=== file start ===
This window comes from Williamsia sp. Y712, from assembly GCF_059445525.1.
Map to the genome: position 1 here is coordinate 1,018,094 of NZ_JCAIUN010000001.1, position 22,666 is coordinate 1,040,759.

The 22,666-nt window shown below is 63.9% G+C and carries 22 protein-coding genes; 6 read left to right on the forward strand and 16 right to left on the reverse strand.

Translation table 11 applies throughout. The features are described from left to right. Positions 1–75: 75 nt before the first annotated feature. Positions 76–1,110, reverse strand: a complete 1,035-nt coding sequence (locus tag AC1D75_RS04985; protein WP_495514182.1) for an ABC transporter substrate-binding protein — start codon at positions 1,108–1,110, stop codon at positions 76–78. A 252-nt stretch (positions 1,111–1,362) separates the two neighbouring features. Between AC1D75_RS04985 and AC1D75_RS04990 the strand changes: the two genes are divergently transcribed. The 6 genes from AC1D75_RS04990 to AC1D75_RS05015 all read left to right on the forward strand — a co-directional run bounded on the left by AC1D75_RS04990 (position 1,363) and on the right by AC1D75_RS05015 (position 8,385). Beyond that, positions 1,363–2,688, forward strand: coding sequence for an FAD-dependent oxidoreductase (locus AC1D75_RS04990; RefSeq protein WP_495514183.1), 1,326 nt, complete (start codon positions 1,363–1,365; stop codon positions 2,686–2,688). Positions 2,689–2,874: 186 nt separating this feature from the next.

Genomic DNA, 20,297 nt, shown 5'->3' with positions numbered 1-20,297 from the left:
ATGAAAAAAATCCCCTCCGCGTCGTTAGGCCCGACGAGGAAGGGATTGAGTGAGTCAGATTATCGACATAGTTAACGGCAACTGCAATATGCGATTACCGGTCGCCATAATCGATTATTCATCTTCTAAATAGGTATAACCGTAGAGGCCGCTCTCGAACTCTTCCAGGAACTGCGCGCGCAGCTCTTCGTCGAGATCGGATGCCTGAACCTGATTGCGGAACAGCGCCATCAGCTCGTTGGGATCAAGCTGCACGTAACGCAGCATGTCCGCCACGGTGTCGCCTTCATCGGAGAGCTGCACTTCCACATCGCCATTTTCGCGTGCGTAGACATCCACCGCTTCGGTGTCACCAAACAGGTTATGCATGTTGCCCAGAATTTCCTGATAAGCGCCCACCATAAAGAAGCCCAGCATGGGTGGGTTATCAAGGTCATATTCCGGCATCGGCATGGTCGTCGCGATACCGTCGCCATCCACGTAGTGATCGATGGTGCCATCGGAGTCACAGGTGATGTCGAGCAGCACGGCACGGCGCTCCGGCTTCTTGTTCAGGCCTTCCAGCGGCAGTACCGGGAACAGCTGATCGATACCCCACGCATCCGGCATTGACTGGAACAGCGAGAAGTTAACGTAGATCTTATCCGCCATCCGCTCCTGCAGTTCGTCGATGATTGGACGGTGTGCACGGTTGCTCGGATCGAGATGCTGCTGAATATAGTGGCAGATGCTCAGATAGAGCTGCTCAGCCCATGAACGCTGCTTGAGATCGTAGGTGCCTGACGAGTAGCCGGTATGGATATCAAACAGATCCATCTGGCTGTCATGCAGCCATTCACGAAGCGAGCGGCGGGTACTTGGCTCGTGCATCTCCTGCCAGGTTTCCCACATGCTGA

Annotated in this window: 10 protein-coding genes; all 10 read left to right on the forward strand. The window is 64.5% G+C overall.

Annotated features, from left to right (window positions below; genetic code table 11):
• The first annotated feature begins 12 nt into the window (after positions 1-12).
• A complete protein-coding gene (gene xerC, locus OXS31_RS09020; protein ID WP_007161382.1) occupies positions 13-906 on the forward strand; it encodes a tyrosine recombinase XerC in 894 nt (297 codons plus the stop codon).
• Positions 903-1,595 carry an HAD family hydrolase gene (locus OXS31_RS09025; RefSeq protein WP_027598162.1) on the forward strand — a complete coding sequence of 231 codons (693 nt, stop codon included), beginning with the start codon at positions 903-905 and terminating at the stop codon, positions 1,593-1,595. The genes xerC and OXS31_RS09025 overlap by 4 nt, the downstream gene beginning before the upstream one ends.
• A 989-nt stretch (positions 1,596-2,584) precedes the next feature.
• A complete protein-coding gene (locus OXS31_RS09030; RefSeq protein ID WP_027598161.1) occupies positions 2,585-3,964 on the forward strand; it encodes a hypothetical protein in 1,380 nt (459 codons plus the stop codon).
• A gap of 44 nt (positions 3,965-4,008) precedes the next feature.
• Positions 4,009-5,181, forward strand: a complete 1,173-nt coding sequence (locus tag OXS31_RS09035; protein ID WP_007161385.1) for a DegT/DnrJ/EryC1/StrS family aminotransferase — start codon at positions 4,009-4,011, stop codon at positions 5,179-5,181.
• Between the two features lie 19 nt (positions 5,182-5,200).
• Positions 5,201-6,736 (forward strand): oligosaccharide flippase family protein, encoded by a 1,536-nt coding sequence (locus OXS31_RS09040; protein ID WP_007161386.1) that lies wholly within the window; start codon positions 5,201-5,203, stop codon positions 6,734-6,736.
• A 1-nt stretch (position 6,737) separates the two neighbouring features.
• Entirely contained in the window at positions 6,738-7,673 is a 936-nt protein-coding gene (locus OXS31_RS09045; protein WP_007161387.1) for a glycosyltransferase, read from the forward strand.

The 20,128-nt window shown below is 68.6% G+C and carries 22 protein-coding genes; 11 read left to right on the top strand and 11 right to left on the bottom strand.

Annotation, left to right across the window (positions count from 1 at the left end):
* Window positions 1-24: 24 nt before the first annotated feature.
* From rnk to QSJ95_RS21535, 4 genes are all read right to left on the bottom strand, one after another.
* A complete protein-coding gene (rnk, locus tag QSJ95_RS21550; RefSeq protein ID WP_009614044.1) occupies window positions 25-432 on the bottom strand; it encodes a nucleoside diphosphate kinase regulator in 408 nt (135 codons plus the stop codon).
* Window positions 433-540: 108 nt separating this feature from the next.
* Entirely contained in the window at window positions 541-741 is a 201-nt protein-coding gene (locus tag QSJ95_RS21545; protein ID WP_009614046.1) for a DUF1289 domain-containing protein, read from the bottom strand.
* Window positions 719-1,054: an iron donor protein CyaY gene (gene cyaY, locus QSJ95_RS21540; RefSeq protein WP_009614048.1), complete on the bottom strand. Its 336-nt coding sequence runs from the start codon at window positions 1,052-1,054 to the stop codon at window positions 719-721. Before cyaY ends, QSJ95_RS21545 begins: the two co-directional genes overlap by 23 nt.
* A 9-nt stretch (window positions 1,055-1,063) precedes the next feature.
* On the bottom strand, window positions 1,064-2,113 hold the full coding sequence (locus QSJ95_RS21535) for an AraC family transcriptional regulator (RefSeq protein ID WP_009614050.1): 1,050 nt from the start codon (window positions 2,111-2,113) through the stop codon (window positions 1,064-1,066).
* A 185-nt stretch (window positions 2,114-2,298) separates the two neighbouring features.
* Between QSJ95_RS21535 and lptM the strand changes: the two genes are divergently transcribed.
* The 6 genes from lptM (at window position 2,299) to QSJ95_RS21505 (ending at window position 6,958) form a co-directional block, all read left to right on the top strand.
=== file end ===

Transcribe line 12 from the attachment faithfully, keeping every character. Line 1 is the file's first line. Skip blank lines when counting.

• A 989-nt stretch (positions 1,596-2,584) precedes the next feature.